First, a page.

OpenBSD Journal

hackathon report covering g2k12 and c2k12 by schwarze@

Contributed by phessler on from the may-the-schwarze-be-with-you dept.

OpenBSD developer Ingo Schwarze (schwarze@) writes in to tell us about the work he has done at two recent hackathons, g2k12 in Budapest Hungary during July, and c2k12 in Coimbra Portugal in November.
The mdoc(7) language can now easily be used to document portable software

Whenever possible, people want to write documentation using the modern, nice, structured BSD mdoc(7) language and not using the dated, ugly, low-level UNIX man(7) language. However, some archaic operating systems like Solaris still do not ship with an mdoc(7) formatter - a fact that is easy to understand when you consider that mdoc(7) was only invented quite recently: It first appeared in 4.4BSD, released in June 1993,
which is less than twenty years ago.
Hence, a few years back, millert@ wished for an mdoc(7) to man(7) converter such that he can write and maintain the sudo(8) manuals using the mdoc(7) language, automatically convert them to man(7), and include both versions into the portable distribution tarballs, such that modern systems like OpenBSD can use the mdoc(7) versions and ancient ones like Solaris can use the man(7) versions.

As a part of the mandoc(1) project, i set out to write that converter, to be invoked as mandoc -Tman, in September/October 2011, around the p2k11 Budapest ports hackathon. In July 2012, during the g2k12 Budapest general hackathon, i did the bulk of the work on that converter, implementing the missing macros An, Bf, Bk, In, Ec, Eo, Fa, Fd, Fo, Fn, Ft, Lk, Mt, No, Sm, Va, Vt, and the missing parts of Bd, Bl, It, Lb, Nm, and Rs; a side effect was finding and fixing several bugs in the common mdoc(7) parser and in the default mandoc -Tascii output mode as well.

At that point, the mandoc -Tman converter was pretty much usable - so much that on July 20, 2012, millert@ played the Guinea pig, including manuals written in the mdoc(7) language in the portable sudo 1.8.6b3 beta release for the first time, together with versions converted to man(7) using OpenBSD-current mandoc(1) enhanced with a small set of patches of his own.

Due to the general strike in Portugal on November 14, 2012 - no complaint, i hope this movement will become even stronger and even more successful! - the Coimbra hackathon was considerably shorter than most other hackathons for me, basically it was barely four days of hacking.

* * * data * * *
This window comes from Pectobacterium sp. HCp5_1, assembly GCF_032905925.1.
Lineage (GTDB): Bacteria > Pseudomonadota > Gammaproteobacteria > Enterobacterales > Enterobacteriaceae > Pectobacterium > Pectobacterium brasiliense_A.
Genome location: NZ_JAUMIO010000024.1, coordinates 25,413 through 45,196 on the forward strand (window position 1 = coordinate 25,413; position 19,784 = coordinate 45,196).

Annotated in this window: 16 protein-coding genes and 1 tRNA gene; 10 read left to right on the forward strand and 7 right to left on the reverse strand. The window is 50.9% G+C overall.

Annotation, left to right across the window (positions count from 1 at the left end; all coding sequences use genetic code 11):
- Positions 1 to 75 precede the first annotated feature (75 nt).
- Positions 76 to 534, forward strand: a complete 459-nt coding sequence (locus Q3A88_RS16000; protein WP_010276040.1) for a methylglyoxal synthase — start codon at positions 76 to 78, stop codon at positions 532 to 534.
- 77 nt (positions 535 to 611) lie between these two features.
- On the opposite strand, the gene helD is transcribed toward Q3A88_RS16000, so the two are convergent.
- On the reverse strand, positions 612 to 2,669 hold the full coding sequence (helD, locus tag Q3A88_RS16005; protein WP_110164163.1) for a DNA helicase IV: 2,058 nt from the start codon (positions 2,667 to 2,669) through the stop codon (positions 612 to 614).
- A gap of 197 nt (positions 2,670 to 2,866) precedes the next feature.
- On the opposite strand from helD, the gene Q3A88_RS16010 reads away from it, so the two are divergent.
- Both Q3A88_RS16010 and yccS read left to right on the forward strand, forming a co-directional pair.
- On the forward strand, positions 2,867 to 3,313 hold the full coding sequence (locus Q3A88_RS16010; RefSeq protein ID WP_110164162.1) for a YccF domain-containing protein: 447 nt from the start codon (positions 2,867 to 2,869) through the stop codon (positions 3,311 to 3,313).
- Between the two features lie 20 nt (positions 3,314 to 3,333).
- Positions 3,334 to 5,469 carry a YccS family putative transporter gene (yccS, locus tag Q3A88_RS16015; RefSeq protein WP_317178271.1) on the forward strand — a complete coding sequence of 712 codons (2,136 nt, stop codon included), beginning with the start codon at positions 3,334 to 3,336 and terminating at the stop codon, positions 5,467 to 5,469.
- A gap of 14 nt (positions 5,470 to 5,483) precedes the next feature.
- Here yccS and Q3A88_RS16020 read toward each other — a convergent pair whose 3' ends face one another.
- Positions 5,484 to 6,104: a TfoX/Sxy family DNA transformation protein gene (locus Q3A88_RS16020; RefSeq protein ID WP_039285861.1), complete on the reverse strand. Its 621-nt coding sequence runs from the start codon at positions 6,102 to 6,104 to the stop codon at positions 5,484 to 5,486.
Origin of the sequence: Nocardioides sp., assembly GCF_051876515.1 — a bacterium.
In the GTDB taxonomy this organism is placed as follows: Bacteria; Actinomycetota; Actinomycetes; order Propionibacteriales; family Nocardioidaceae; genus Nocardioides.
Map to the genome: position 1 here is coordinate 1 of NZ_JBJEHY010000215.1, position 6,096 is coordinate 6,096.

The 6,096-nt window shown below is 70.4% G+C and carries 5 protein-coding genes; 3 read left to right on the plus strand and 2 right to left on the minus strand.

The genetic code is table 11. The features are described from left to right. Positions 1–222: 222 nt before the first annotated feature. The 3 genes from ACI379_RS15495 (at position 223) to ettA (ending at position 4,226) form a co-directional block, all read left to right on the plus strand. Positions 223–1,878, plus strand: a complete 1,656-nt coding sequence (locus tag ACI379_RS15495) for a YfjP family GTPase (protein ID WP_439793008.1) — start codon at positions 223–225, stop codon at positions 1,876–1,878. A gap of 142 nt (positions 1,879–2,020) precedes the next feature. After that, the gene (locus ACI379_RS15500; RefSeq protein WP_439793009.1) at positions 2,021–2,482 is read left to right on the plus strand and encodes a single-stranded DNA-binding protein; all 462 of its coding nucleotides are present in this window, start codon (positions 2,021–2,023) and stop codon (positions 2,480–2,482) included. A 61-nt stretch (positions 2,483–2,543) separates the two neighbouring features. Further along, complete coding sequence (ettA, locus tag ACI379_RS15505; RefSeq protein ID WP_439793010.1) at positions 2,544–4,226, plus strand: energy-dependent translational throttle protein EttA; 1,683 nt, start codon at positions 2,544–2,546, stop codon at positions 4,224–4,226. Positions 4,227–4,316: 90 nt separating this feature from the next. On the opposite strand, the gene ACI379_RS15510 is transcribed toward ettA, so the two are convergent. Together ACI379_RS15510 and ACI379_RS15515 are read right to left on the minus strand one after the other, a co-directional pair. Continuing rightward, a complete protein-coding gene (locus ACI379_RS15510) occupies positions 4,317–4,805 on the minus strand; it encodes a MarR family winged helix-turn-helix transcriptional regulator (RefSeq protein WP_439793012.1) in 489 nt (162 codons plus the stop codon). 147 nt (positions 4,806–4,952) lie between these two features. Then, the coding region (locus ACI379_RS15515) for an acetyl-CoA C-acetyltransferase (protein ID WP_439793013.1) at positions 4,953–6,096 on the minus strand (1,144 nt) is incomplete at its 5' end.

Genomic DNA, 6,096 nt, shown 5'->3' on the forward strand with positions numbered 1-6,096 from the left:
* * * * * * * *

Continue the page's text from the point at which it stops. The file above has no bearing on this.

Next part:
Still, that was sufficent to:
  • Integrate the last of the patches provided by millert@, generalizing a part of them; the first bunch had already been integrated during the summer.
  • Make the SYNOPSIS section imply automatic word keep (Bk) mode in -Tman, just like in -Tascii, as requested by millert@.
  • Fix a crash caused by malformed tag lists reported by florian@.
  • Improve formatting of badly nested font blocks, which is technically a somewhat similar issue.
  • Fix various formatting issues reported by Nicolas Joly that he found doing systematic groff-mandoc output comparisons using the complete set of NetBSD base system manuals.
  • Cleanup variable naming in part of the mandoc(1) code base to help reading the code and reduce the risk of confusion.

So for me, this was a somewhat unusual hackathon as there wasn't a very clear focus - or rather, the focus was finishing and polishing this and that all over mandoc(1). And, of course, comer peixe and enjoying the very nice city of Coimbra. In that sense, Pedro, Luis, Rodolfo and Bob: So long, and thanks for all the fish!

(Comments are closed)


  1. By Thomas Pfaff (tpfaff) tpfaff@tp76.info on http://www.tp76.info

    The mandoc(7) development moving forward at ludicrous speed!

    1. By Thomas Pfaff (tpfaff) on http://www.tp76.info

      > The mandoc(7) development is moving forward at ludicrous speed!

      mandoc(1) I mean. Nice way to ruin a perfectly good reference.

    2. By phessler (phessler) on why in god's name am I wearing pants?

      > The mandoc(7) development moving forward at ludicrous speed!

      They've gone to plaid!

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